Las Vegas Sun

November 17, 2017

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Whimsical building a tribute to a Boulder City character


Mona Shield Payne / Special to the Sun

Eight-year tenant John McEldowney paints the stair railing on the Storybook Apartments. Once owned by Virginia “Teddy” Fenton, the 1930s eight-unit apartment complex served as a boarding house for Hoover Dam workers.

Storybook Apartments

The Storybook Apartments on Avenue D at New Mexico Street. Once owned by Virginia Launch slideshow »

Storybook Apartments

At a pink and white cottage with snowcapped roofs, butterflies dance and frogs rest in the shade year-round. Not in a Swiss village, but on Avenue D at the delightfully eccentric-looking Storybook Apartments.

The overgrown dollhouse, which is now home to about eight men, was the brainchild of Virginia "Teddy" Fenton, the town's late historian and longtime Boulder City News reporter.

Fenton, who died at 86 four years ago this month, created the apartments in the 1930s.

The building originally was a Six Companies home built for Hoover Dam workers. Fenton and her husband bought the house, raised it, put apartments underneath it and rented it to more dam workers, historian Dennis McBride said.

She lived there, too, at the top of the winding stairs, running the boardinghouse, doing the men's laundry and all the cooking into the early 1950s, McBride said.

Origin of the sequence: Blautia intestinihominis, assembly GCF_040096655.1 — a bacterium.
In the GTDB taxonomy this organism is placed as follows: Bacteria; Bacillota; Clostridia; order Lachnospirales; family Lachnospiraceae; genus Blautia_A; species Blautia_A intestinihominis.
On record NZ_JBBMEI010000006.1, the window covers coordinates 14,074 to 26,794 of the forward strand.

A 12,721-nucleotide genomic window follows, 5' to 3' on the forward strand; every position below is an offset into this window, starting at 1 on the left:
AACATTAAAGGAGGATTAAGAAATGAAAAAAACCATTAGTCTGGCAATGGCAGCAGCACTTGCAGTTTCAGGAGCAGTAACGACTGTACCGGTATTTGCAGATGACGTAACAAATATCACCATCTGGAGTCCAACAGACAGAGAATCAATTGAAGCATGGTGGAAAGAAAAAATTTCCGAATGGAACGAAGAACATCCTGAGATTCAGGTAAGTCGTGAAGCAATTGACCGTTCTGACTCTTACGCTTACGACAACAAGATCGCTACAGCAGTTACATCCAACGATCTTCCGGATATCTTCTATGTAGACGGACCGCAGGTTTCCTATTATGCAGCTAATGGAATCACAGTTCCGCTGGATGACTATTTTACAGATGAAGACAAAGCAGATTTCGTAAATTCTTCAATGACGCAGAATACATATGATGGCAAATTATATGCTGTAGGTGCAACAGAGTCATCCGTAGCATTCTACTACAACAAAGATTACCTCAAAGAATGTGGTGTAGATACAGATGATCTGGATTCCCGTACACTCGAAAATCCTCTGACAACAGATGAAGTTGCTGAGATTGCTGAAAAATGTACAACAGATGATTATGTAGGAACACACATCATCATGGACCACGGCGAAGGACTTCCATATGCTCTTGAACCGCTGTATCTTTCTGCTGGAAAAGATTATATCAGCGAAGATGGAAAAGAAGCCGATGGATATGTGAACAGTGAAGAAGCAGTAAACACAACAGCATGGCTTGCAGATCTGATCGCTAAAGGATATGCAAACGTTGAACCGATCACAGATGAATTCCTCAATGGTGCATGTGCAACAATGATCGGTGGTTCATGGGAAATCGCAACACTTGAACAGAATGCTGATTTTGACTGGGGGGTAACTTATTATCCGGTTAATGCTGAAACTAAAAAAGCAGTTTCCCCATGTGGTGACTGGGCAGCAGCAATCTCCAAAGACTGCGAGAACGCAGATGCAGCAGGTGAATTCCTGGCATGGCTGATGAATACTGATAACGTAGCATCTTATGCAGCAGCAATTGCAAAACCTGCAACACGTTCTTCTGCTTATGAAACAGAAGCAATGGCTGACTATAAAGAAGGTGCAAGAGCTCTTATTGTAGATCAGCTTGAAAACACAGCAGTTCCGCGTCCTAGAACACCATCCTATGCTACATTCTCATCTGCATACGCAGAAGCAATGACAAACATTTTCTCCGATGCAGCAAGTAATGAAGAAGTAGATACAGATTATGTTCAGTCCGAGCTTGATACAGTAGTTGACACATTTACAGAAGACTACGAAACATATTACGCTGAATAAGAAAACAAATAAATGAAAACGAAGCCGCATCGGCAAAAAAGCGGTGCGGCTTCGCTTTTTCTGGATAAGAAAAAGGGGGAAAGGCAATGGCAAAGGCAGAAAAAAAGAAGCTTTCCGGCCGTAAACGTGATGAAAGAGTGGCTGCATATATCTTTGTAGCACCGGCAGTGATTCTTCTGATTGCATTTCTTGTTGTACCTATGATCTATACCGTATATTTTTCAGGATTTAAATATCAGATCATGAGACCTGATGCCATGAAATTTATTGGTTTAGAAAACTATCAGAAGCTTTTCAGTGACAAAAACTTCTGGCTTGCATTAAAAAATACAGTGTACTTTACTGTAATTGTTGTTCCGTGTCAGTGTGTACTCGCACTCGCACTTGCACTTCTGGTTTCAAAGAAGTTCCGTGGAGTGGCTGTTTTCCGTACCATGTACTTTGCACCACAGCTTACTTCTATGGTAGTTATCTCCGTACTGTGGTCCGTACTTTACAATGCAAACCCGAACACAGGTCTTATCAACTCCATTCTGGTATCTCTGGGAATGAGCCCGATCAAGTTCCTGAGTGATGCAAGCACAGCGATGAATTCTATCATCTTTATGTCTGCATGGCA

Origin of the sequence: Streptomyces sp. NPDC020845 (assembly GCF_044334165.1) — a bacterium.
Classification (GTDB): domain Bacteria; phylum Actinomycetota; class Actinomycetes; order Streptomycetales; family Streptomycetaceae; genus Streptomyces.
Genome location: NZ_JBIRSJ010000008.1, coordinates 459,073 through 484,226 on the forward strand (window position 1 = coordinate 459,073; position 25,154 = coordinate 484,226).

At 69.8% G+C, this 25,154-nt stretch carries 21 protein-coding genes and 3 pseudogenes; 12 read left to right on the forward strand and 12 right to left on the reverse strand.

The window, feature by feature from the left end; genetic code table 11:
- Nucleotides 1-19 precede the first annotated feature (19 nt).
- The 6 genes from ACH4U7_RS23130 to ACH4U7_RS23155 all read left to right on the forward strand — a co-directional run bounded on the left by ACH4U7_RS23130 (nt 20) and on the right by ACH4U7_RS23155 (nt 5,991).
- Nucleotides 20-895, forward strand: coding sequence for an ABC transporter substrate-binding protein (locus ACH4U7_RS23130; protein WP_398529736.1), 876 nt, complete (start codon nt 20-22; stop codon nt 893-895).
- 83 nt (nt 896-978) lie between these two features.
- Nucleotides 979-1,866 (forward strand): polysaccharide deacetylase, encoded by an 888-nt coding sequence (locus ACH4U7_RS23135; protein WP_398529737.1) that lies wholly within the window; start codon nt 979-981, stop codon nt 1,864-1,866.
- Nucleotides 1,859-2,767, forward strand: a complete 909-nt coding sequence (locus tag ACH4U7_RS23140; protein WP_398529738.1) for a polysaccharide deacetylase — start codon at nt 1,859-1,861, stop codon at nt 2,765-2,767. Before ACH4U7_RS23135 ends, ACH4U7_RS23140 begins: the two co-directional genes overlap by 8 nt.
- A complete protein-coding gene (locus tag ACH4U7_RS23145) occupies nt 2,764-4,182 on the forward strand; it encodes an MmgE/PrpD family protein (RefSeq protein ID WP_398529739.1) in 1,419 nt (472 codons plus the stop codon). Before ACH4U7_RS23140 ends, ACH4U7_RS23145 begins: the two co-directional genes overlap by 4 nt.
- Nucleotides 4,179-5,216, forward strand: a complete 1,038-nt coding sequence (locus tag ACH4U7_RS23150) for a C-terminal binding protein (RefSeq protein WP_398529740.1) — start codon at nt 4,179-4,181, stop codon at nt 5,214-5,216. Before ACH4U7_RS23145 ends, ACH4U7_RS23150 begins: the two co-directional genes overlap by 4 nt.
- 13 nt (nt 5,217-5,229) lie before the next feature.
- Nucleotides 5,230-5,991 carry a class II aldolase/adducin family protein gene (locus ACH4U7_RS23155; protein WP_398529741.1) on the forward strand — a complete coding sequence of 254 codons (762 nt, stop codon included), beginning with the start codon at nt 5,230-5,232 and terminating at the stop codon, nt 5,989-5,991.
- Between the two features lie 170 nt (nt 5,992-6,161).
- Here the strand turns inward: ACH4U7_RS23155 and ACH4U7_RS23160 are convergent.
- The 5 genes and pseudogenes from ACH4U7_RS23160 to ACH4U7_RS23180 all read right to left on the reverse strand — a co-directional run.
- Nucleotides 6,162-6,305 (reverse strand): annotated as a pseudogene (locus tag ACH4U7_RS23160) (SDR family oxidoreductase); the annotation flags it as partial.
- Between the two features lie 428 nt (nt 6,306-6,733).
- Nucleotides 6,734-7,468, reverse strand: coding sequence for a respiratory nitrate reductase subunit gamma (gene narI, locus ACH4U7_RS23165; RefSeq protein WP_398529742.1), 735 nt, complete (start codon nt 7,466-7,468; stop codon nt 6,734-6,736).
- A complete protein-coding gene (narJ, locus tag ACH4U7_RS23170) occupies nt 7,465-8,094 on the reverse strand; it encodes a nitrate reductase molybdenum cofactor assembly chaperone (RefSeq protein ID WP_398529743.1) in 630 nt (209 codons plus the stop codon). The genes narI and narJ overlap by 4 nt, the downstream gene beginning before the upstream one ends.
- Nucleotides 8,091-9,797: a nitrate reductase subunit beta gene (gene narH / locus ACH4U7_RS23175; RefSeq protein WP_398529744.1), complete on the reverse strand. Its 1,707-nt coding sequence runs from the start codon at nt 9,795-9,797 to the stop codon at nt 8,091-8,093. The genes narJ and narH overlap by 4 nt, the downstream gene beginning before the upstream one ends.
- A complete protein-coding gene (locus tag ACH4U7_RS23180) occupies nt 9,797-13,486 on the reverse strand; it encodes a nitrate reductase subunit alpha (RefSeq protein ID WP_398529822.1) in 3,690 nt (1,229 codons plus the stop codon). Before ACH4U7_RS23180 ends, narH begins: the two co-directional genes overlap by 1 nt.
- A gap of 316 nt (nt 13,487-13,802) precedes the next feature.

"It was her pride and joy for years," said her son Rich Fenton, who now owns the building. "It was the love of her life."

Teddy Fenton's portrait is posted in a display case in the apartment building's front yard. Above her picture, it says "The Narrator." Mail still comes for her in the bird-house shaped mailbox, residents said.

Rich Fenton said his mother came from North Dakota in 1936. The snowy looking roofs weren't to remind her of her cold home state. They're cheap foam insulation painted white, he said.

But the murals, the waterfall, the creeping vines, and the tree full of stuffed animals were all to suit her whimsy. "She liked wild things," Rich Fenton said.

Teddy Fenton lived in the apartments until she moved to Henderson a few years before she died.

Those who live there now say they don't mind when traffic in front slows to a halt or when people pause on the sidewalk to study the odd place. John McEldowny, who has lived there for eight years, repaints to keep it just as pink.

He lives in a ground-level apartment. Outside his door, a sign hangs that says "Smile! You are in Jet's Alley."

Jet was Teddy Fenton's dog.

"I thought about taking it down the other day," McEldowny said. "But you've got to leave something of hers. This was her place."

Cassie Tomlin can be reached at 948-2073 or [email protected].

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